Published March 09, 2011
Bypassing Democrats hiding out in Illinois, Wisconsin Senate Republicans voted Wednesday night to strip state workers of their collective bargaining rights.
Republicans voted 18-1 to pass the stripped-down budget bill in a hastily arranged meeting. None of the Senate Democrats were present.
The State Assembly is expected to vote on the bill Thursday.
All 14 Senate Democrats fled to Illinois nearly three weeks ago, preventing the chamber from having enough members present to consider Gov. Scott Walker's so-called "budget repair bill" -- a proposal introduced to plug a $137 million budget shortfall..
The Senate requires a quorum to take up any measures that spend money. But Republicans on Wednesday split from the legislation the proposal to curtail union rights, and a special conference committee of state lawmakers approved that bill a short time later.
Wisconsin Senate Democratic leader Mark Miller said Wednesday Democrats will "join the people of Wisconsin in taking back their government," but he refused to say when.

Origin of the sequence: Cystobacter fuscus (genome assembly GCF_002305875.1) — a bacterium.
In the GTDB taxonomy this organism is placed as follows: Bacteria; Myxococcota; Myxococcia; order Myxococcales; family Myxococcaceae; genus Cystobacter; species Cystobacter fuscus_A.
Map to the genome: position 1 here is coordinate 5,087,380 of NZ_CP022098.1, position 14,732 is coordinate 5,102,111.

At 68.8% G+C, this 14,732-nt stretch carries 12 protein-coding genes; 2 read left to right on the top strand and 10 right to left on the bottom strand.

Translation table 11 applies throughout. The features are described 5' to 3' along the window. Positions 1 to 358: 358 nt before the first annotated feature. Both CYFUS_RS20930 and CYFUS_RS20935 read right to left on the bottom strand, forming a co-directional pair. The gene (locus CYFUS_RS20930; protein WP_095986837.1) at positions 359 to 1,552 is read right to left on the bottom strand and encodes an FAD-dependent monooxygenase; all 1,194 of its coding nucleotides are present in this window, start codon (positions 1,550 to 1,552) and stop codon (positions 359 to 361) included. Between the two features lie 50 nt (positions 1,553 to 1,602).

The lone Democrat present on the conference committee, Rep. Tony Barca, shouted that the surprise meeting was a violation of the state's open meetings law but Republicans voted over his objections. The Senate then convened within minutes and passed it without discussion or debate.
Spectators in the gallery screamed "You are cowards."
Before the sudden votes, Democratic Sens. Bob Jauch said if Republicans "chose to ram this bill through in this fashion, it will be to their political peril. They're changing the rules. They will inflame a very frustrated public."
Walker praised the legislative action.
"The Senate Democrats have had three weeks to debate this bill and were offered repeated opportunities to come home, which they refused," he said in a statement.
"In order to move the state forward, I applaud the Legislature's action today to stand up to the status quo and take a step in the right direction to balance the budget and reform the government," he said. "The action today will help ensure Wisconsin has a business climate that allows the private sector to create 250,000 new jobs."
State Senate Democratic Minority Leader Mark Miller issued a statement saying, "Tomorrow we will join the people of Wisconsin in taking back their government."
The Associated Press contributed to this report.